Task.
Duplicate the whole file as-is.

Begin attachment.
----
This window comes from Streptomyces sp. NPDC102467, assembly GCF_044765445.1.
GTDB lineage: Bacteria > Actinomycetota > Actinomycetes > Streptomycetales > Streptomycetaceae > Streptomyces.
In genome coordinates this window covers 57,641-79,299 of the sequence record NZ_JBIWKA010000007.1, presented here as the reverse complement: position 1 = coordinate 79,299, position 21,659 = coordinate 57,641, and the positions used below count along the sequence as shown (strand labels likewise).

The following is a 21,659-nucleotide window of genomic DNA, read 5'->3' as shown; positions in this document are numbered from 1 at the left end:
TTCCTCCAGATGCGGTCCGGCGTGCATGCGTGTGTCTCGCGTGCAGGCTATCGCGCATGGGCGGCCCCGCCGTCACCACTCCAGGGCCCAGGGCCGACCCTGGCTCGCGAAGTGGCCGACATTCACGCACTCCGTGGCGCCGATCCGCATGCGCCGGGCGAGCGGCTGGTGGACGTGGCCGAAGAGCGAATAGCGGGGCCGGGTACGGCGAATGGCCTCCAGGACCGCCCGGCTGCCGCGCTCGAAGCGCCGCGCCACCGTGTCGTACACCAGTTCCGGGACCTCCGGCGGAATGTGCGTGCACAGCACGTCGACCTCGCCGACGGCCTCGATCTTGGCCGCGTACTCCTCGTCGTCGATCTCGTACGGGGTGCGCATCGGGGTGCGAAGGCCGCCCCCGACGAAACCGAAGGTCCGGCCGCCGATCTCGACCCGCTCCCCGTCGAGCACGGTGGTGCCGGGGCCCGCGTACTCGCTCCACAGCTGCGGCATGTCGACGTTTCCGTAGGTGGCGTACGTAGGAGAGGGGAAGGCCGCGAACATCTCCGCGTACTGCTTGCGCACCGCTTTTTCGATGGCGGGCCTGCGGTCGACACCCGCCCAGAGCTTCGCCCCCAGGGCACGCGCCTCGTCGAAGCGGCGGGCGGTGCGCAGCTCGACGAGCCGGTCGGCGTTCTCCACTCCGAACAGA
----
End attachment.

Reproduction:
This window comes from Streptomyces sp. NPDC102467, assembly GCF_044765445.1.
GTDB lineage: Bacteria > Actinomycetota > Actinomycetes > Streptomycetales > Streptomycetaceae > Streptomyces.
In genome coordinates this window covers 57,641-79,299 of the sequence record NZ_JBIWKA010000007.1, presented here as the reverse complement: position 1 = coordinate 79,299, position 21,659 = coordinate 57,641, and the positions used below count along the sequence as shown (strand labels likewise).

The following is a 21,659-nucleotide window of genomic DNA, read 5'->3' as shown; positions in this document are numbered from 1 at the left end:
TTCCTCCAGATGCGGTCCGGCGTGCATGCGTGTGTCTCGCGTGCAGGCTATCGCGCATGGGCGGCCCCGCCGTCACCACTCCAGGGCCCAGGGCCGACCCTGGCTCGCGAAGTGGCCGACATTCACGCACTCCGTGGCGCCGATCCGCATGCGCCGGGCGAGCGGCTGGTGGACGTGGCCGAAGAGCGAATAGCGGGGCCGGGTACGGCGAATGGCCTCCAGGACCGCCCGGCTGCCGCGCTCGAAGCGCCGCGCCACCGTGTCGTACACCAGTTCCGGGACCTCCGGCGGAATGTGCGTGCACAGCACGTCGACCTCGCCGACGGCCTCGATCTTGGCCGCGTACTCCTCGTCGTCGATCTCGTACGGGGTGCGCATCGGGGTGCGAAGGCCGCCCCCGACGAAACCGAAGGTCCGGCCGCCGATCTCGACCCGCTCCCCGTCGAGCACGGTGGTGCCGGGGCCCGCGTACTCGCTCCACAGCTGCGGCATGTCGACGTTTCCGTAGGTGGCGTACGTAGGAGAGGGGAAGGCCGCGAACATCTCCGCGTACTGCTTGCGCACCGCTTTTTCGATGGCGGGCCTGCGGTCGACACCCGCCCAGAGCTTCGCCCCCAGGGCACGCGCCTCGTCGAAGCGGCGGGCGGTGCGCAGCTCGACGAGCCGGTCGGCGTTCTCCACTCCGAACAGA